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New Discovery may Help Prevent Tendon Injury


New Discovery may Help Prevent Tendon Injury

(epharmanews) – Tendon injuries cost the United Kingdom more than £7bn every year and now scientists at Queen Mary, University of London have identified a vital component of tendons which could help treat them.

In a new research, published in Royal Society journal Interface, the scientists said they found that the tendons component known as the interfascicular matrix (IFM) is essential for their function.

"Tendon disorders are highly debilitating and painful, and may herald the end of an Olympic athlete's career," said co-author Dr. Hazel Screen, a senior lecturer in medical engineering at Queen Mary, University of London.

This research noted that changes in IFM can be responsible for tendon injuries, according to Dr. Screen. Researchers from Queen Mary, along with colleagues from University of Liverpool and University College London are working on a project in which they have been dissecting tendons from horses in order to better understand the role of the IFM. Tendon injury is common in horses as well as humans. It also costs billions every year.

"A specific tendon in horses known as the superficial digital flexor tendon (SDFT) stretches and recoils in the same way as the Achilles tendon and is injured in the same way,” said lead author Dr. Chavaunne Thorpe from the School of Engineering and Materials Science at Queen Mary, University of London.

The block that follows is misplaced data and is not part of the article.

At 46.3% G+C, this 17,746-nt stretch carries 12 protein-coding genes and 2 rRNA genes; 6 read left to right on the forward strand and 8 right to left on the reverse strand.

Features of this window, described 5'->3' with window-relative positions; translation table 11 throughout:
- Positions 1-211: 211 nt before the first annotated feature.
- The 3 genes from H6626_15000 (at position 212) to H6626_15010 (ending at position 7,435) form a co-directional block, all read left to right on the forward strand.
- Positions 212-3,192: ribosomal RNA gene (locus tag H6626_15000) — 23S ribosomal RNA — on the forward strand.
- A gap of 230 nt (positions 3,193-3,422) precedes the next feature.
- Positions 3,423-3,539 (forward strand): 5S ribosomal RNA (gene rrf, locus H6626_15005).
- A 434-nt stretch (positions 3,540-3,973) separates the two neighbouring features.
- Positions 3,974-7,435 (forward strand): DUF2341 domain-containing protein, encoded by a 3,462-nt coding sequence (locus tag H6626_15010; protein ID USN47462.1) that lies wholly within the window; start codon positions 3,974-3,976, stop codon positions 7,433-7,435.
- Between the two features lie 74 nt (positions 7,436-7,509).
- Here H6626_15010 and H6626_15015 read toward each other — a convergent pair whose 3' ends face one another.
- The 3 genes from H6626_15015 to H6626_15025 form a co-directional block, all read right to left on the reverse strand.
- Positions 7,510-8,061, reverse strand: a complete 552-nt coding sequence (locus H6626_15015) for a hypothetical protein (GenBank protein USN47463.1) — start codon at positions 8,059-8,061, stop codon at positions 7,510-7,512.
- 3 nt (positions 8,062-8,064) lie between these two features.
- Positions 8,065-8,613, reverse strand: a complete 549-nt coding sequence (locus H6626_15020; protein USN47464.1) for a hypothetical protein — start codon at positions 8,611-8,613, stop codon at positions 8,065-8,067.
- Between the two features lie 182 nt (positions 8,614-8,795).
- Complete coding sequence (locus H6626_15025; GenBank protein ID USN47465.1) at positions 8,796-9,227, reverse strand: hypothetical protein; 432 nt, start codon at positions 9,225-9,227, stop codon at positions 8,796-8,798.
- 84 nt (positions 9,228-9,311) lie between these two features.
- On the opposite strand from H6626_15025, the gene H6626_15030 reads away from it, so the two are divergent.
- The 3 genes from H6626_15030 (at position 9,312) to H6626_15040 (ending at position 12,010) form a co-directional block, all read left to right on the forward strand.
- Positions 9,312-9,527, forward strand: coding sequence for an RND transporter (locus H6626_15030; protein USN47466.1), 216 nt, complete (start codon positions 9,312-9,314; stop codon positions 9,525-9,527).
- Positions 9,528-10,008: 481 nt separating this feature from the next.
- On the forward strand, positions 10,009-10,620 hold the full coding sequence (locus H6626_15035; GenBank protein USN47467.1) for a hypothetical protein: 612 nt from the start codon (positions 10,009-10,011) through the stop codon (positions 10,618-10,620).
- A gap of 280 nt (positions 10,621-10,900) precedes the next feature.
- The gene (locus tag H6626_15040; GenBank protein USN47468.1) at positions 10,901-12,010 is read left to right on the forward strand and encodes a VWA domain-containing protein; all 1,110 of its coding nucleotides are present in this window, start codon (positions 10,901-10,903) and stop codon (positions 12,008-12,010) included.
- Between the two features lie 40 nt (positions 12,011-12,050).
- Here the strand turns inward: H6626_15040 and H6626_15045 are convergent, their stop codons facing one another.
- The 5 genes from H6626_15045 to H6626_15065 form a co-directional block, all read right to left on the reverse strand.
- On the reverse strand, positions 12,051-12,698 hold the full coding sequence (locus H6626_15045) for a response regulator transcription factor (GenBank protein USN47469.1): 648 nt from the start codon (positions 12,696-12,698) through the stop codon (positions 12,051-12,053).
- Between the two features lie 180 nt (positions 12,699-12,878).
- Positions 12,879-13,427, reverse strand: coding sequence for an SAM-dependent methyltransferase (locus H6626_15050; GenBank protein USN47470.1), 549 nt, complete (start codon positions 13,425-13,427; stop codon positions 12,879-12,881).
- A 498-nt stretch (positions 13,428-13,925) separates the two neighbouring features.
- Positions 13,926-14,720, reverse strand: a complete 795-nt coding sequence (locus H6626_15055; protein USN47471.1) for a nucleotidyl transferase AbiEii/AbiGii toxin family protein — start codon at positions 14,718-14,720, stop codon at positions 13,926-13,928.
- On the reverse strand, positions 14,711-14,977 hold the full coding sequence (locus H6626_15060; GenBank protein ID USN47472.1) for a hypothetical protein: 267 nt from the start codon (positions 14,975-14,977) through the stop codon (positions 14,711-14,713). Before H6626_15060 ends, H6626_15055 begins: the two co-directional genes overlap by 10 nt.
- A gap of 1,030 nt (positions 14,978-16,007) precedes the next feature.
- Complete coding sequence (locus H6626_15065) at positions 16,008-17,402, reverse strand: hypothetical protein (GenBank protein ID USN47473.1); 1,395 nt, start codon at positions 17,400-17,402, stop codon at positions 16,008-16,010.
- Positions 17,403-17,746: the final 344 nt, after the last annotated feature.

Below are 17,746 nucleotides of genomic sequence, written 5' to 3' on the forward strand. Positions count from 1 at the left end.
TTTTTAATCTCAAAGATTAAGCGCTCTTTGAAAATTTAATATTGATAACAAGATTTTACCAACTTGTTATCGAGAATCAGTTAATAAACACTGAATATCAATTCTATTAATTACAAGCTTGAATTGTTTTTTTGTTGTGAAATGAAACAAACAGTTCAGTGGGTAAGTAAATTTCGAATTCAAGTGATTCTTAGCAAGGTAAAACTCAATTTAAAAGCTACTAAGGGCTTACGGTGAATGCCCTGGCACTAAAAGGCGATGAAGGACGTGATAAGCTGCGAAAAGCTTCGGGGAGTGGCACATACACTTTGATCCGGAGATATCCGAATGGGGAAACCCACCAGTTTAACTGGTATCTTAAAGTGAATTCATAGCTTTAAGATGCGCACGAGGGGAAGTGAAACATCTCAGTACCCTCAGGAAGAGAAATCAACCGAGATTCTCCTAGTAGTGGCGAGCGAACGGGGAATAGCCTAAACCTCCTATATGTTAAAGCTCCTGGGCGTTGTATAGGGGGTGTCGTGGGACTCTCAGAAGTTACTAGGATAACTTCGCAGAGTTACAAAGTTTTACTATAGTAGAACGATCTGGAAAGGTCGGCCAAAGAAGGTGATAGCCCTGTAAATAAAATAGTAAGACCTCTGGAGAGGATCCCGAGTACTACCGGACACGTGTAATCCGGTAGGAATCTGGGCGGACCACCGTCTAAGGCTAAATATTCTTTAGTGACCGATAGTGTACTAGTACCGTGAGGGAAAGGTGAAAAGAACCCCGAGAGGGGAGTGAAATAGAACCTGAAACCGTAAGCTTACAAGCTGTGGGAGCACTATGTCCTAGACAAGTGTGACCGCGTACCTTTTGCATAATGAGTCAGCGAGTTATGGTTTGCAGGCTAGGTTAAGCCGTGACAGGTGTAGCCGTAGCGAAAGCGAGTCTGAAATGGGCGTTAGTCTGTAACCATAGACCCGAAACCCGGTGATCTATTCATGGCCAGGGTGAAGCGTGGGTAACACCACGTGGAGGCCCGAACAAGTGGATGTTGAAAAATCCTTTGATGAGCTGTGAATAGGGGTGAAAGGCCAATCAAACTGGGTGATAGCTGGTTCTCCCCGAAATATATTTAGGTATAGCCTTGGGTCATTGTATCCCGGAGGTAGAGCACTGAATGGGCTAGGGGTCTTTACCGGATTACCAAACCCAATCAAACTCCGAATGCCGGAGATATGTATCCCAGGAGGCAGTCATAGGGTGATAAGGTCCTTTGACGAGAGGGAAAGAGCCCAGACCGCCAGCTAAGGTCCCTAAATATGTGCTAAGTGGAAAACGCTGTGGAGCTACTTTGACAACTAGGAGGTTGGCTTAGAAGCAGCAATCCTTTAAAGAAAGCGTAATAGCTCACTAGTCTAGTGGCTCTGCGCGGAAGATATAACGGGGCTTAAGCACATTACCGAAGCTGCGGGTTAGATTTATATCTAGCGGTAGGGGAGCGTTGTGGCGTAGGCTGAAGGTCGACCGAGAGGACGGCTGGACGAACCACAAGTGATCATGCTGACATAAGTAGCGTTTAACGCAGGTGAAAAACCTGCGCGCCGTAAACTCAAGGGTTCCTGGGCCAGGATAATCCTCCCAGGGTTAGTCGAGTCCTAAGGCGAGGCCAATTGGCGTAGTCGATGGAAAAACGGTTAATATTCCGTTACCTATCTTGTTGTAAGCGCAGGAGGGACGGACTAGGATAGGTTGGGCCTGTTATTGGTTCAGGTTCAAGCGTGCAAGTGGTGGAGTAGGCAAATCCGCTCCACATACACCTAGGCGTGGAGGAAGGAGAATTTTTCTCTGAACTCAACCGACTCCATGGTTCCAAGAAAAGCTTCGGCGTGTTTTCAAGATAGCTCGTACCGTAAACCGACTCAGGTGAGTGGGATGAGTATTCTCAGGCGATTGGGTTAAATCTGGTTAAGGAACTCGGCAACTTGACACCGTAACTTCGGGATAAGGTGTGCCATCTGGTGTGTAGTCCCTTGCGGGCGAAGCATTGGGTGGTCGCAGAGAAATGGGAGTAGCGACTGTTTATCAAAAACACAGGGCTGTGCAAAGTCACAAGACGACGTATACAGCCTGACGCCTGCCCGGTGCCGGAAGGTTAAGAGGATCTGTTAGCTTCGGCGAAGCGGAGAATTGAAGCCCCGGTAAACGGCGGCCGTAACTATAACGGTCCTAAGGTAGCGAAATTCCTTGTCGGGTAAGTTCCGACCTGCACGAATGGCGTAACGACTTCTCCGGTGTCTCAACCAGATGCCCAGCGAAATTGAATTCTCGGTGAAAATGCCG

"We tested how the components within the SDFT worked to enable the tendon to stretch and function effectively.

"When we looked at its capacity to stretch, we found that the IFM, previously thought to be unimportant in tendon function, was essential to SDFT extension in horses. We found that tendons with a stiffer IFM were not able to stretch as far before they failed."

The researchers are now trying to find a way to benefit from this new discovery to limit or even prevent tendon overuse injuries. "If we are able to manipulate the IFM, we could potentially design a diagnostic test to see whether someone is more susceptible to tendon injury than others, and also pave the way for prospective treatments.” Dr. Screen concluded.


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Prepared by: Hasan Zaytoon


Source :

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